An exceptionally atmospheric alley that burrows its way through history and deep under modern London.

French Ordinary Court is a curious, and fairly modern name for a route that has existed since at least Tudor times when much of this part of London was still gardens.

Opposite the modern entrance to the alley was the main gate entrance to the monastery of the Crutched Friars, so the path as it was would have enabled visitors to go to the monastery from the main Fenchurch Street to the north.

The path passed into the parish of St Katherine Coleman halfway along, and that is to prove significant to this day, as French Ordinary Court turns into St Katherine’s Row at the old boundary between the two parishes.

By the time of John Rocque’s Map of London in 1746 the area was fully built up, and the passage had gained its name of French Ordinary Court

The name comes from food — specifically venues where all the meals cost the same price. Samuel Johnson defines an ordinary in his dictionary as “a place of eating, established at a certain price”.

‘Ordinaries’ were fairly common in the City of London during the 17th and 18th centuries, as quoted in Journey throughout England of 1714, ‘not so common here as abroad, yet the French have set up two or three good ones for the convenience of foreigners, where one is tolerably well served.’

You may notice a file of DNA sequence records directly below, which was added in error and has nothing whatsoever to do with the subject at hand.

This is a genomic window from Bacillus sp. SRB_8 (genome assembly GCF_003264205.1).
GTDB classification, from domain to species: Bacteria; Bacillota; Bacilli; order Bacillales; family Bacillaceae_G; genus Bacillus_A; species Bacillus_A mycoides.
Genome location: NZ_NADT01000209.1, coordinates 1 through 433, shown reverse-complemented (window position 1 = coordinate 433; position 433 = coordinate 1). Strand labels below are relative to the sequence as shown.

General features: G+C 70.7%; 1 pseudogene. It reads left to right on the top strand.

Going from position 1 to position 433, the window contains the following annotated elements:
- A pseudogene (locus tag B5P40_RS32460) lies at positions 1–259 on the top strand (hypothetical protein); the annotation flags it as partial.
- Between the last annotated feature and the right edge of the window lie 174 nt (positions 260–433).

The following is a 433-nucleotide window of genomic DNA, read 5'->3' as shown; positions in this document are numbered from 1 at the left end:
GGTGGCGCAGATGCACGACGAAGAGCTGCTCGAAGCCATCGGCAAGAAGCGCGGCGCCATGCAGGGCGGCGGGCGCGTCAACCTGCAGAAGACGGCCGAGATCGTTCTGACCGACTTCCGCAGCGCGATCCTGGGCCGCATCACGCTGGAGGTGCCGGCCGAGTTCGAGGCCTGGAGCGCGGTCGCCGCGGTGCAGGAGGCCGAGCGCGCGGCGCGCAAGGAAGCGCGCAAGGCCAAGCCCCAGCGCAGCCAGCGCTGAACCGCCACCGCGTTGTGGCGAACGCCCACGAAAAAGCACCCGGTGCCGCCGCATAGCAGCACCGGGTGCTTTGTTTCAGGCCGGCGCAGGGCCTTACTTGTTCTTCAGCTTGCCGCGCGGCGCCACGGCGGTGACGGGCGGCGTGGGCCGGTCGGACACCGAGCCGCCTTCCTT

The French bit comes from the arrival of the French Huguenots who opened a number of Ordinaries in this part of London to cater to their fellow immigrants. A French style Ordinary stood on the site of the court.

The court was also somewhat larger than it is today, and open to the skies.

Its current subterranean appearance is thanks to the arrival of the railways — and Fenchurch Street station to be specific, for the alley now runs under the station, through some of the arches.

It is that which gives this alley such a delightful charm.

Starting with a fairly ordinary looking Georgian brick archway under the former home of the French Ambassador, it leads to a hidden car park underneath the railway.

But further up in a tall narrow archway, and through here, twisting around corners is the remnants of that original Tudor path, now bricked up and dark, and utterly wonderful to discover.

At the very end, at the junction of those lost parishes, the alley transforms into another alley, but that’s also for another day.


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